• Highlights
  • Quotes/citations
  • Notes
  • Bookmarks
Notes
Cite this article

Cited article

Style
Citations are available only to our active members.
Sign up now to cite pages or passages in MLA, APA and Chicago citation styles.

(Einhorn, 1992, p. 25)

(Einhorn 25)

1

1. Lois J. Einhorn, Abraham Lincoln, the Orator: Penetrating the Lincoln Legend (Westport, CT: Greenwood Press, 1992), 25, http://www.questia.com/read/27419298.

Cited article

A History of Hypocrisy: Canadian Complicity Links U.S. Cold War Torture with Cases like Maher Arar's
Settings

Settings

Typeface
Text size Smaller Larger Reset View mode
Search within

Search within this article

Look up

Look up a word

  • Dictionary
  • Thesaurus
Please submit a word or phrase above.
Print this page

Print this page

Why can't I print more than one page at a time?

Full screen

matching results for page

Cited passage

Style
Citations are available only to our active members.
Sign up now to cite pages or passages in MLA, APA and Chicago citation styles.

"Portraying himself as an honest, ordinary person helped Lincoln identify with his audiences." (Einhorn, 1992, p. 25).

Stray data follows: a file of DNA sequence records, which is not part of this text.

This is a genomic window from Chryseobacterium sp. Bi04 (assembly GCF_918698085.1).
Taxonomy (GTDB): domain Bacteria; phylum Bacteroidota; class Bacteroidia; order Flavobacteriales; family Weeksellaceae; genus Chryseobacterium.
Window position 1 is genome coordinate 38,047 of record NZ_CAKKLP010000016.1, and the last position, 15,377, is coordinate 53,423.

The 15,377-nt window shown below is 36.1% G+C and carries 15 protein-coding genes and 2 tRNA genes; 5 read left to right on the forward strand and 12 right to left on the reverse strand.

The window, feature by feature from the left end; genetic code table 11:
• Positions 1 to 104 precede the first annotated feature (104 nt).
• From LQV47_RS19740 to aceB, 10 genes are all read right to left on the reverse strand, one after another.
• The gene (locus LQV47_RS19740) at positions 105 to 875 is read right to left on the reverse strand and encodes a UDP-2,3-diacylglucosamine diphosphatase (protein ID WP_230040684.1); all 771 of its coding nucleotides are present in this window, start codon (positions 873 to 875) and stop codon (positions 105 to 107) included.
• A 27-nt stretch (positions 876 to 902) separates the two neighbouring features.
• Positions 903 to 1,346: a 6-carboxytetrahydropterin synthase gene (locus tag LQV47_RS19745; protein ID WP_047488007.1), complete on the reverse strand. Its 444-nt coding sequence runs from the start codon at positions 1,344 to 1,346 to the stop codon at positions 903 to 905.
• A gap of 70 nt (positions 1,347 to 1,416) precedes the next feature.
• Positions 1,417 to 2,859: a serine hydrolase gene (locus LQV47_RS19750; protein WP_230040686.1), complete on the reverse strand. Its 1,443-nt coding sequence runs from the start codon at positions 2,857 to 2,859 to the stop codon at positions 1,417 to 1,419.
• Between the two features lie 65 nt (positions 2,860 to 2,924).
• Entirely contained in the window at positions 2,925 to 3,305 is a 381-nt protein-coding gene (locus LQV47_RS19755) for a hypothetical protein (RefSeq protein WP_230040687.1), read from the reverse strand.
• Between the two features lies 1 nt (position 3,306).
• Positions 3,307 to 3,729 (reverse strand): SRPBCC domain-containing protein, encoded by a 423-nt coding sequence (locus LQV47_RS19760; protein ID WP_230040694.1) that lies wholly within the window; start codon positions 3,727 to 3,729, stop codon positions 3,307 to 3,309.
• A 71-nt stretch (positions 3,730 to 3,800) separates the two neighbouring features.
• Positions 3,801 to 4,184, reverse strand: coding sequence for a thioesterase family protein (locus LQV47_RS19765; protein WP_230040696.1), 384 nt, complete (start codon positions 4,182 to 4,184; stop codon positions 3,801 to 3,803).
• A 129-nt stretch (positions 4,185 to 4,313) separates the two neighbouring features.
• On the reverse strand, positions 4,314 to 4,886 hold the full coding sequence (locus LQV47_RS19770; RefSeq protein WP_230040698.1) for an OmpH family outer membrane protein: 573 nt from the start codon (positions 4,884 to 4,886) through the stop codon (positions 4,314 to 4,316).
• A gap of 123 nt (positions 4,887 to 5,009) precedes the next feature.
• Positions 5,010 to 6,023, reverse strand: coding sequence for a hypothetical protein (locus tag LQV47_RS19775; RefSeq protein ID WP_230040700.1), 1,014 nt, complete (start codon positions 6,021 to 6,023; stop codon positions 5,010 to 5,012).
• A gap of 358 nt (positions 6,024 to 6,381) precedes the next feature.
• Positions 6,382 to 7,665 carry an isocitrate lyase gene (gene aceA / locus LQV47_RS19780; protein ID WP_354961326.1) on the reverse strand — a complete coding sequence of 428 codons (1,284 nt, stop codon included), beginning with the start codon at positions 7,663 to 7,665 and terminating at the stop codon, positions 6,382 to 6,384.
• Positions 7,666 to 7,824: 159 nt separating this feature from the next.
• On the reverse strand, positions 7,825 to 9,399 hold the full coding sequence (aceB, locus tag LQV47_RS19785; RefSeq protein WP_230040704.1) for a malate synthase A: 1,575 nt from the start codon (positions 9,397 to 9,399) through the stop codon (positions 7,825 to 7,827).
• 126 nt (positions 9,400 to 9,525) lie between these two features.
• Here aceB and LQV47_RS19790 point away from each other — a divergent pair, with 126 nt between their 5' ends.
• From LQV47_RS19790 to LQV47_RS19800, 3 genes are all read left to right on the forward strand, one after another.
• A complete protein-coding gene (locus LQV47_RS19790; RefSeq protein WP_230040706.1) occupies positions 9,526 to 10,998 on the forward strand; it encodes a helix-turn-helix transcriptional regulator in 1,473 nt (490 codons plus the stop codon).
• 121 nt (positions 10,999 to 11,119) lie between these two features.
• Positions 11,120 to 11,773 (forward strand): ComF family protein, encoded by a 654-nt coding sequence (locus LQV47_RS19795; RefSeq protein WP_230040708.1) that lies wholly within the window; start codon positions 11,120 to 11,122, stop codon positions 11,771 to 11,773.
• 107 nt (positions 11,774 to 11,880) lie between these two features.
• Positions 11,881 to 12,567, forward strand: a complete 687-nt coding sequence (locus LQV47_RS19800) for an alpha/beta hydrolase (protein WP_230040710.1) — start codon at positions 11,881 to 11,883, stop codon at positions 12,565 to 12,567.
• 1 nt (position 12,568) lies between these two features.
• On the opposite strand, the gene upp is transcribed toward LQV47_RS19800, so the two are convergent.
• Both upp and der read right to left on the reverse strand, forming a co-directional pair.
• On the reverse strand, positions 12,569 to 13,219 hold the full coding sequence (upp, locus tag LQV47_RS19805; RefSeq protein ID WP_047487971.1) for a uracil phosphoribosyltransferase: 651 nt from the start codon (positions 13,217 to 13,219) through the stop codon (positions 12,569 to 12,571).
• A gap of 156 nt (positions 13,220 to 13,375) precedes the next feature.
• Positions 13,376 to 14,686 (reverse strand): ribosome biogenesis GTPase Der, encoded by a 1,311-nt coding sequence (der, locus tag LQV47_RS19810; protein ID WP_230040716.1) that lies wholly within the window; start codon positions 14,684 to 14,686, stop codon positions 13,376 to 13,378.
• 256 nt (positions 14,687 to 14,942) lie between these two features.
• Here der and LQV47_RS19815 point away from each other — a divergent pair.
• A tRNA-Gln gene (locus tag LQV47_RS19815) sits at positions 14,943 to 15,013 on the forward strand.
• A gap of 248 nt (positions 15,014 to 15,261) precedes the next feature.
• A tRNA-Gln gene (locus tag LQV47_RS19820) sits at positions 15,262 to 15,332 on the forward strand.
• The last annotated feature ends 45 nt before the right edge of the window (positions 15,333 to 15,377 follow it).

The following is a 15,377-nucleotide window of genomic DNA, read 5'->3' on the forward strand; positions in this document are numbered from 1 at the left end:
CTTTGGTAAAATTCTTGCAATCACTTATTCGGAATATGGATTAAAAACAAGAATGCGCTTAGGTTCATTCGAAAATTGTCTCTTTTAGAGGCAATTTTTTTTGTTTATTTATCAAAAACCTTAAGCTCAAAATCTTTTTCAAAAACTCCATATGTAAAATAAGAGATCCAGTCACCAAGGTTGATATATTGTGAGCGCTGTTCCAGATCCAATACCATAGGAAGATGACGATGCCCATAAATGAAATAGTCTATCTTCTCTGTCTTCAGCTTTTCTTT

"Portraying himself as an honest, ordinary person helped Lincoln identify with his audiences." (Einhorn 25)

"Portraying himself as an honest, ordinary person helped Lincoln identify with his audiences."1

1. Lois J. Einhorn, Abraham Lincoln, the Orator: Penetrating the Lincoln Legend (Westport, CT: Greenwood Press, 1992), 25, http://www.questia.com/read/27419298.

Cited passage

Welcome to the new Questia Reader

The Questia Reader has been updated to provide you with an even better online reading experience.  It is now 100% Responsive, which means you can read our books and articles on any sized device you wish.  All of your favorite tools like notes, highlights, and citations are still here, but the way you select text has been updated to be easier to use, especially on touchscreen devices.  Here's how:

1. Click or tap the first word you want to select.
2. Click or tap the last word you want to select.

OK, got it!

Thanks for trying Questia!

Please continue trying out our research tools, but please note, full functionality is available only to our active members.

Your work will be lost once you leave this Web page.

For full access in an ad-free environment, sign up now for a FREE, 1-day trial.

Already a member? Log in now.